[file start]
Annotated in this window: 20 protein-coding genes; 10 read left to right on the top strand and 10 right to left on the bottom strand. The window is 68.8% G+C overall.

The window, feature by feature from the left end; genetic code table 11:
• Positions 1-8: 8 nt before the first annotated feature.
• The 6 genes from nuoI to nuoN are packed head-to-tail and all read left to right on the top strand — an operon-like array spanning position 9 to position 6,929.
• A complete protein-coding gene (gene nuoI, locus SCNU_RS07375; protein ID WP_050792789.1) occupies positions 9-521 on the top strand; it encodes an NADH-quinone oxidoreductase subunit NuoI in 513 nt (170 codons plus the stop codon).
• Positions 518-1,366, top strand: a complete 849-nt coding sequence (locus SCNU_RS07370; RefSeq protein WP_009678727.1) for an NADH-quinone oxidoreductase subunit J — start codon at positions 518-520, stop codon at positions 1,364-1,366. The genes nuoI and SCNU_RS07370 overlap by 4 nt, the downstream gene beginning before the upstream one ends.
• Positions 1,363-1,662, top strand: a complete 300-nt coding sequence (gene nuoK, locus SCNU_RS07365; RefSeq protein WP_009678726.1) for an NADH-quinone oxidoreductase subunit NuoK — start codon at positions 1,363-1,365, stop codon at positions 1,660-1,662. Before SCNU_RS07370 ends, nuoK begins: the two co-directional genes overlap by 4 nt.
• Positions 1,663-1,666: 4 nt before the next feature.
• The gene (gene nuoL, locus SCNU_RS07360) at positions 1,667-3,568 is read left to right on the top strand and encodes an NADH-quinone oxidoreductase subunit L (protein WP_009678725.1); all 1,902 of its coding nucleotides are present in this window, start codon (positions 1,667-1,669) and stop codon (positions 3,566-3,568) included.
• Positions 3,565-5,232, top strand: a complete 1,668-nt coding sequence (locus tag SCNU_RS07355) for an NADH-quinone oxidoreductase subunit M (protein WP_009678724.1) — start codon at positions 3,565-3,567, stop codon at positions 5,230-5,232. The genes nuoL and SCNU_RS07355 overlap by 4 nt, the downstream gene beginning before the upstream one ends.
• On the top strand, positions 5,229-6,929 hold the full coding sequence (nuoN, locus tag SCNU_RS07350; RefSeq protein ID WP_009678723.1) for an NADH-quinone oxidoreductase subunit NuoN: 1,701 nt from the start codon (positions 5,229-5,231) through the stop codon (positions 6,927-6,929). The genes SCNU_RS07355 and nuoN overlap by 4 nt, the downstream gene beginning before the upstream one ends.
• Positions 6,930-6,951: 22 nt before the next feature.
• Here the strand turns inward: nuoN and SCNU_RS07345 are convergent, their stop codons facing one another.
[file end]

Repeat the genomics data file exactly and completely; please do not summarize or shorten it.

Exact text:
Annotated in this window: 20 protein-coding genes; 10 read left to right on the top strand and 10 right to left on the bottom strand. The window is 68.8% G+C overall.

The window, feature by feature from the left end; genetic code table 11:
• Positions 1-8: 8 nt before the first annotated feature.
• The 6 genes from nuoI to nuoN are packed head-to-tail and all read left to right on the top strand — an operon-like array spanning position 9 to position 6,929.
• A complete protein-coding gene (gene nuoI, locus SCNU_RS07375; protein ID WP_050792789.1) occupies positions 9-521 on the top strand; it encodes an NADH-quinone oxidoreductase subunit NuoI in 513 nt (170 codons plus the stop codon).
• Positions 518-1,366, top strand: a complete 849-nt coding sequence (locus SCNU_RS07370; RefSeq protein WP_009678727.1) for an NADH-quinone oxidoreductase subunit J — start codon at positions 518-520, stop codon at positions 1,364-1,366. The genes nuoI and SCNU_RS07370 overlap by 4 nt, the downstream gene beginning before the upstream one ends.
• Positions 1,363-1,662, top strand: a complete 300-nt coding sequence (gene nuoK, locus SCNU_RS07365; RefSeq protein WP_009678726.1) for an NADH-quinone oxidoreductase subunit NuoK — start codon at positions 1,363-1,365, stop codon at positions 1,660-1,662. Before SCNU_RS07370 ends, nuoK begins: the two co-directional genes overlap by 4 nt.
• Positions 1,663-1,666: 4 nt before the next feature.
• The gene (gene nuoL, locus SCNU_RS07360) at positions 1,667-3,568 is read left to right on the top strand and encodes an NADH-quinone oxidoreductase subunit L (protein WP_009678725.1); all 1,902 of its coding nucleotides are present in this window, start codon (positions 1,667-1,669) and stop codon (positions 3,566-3,568) included.
• Positions 3,565-5,232, top strand: a complete 1,668-nt coding sequence (locus tag SCNU_RS07355) for an NADH-quinone oxidoreductase subunit M (protein WP_009678724.1) — start codon at positions 3,565-3,567, stop codon at positions 5,230-5,232. The genes nuoL and SCNU_RS07355 overlap by 4 nt, the downstream gene beginning before the upstream one ends.
• On the top strand, positions 5,229-6,929 hold the full coding sequence (nuoN, locus tag SCNU_RS07350; RefSeq protein ID WP_009678723.1) for an NADH-quinone oxidoreductase subunit NuoN: 1,701 nt from the start codon (positions 5,229-5,231) through the stop codon (positions 6,927-6,929). The genes SCNU_RS07355 and nuoN overlap by 4 nt, the downstream gene beginning before the upstream one ends.
• Positions 6,930-6,951: 22 nt before the next feature.
• Here the strand turns inward: nuoN and SCNU_RS07345 are convergent, their stop codons facing one another.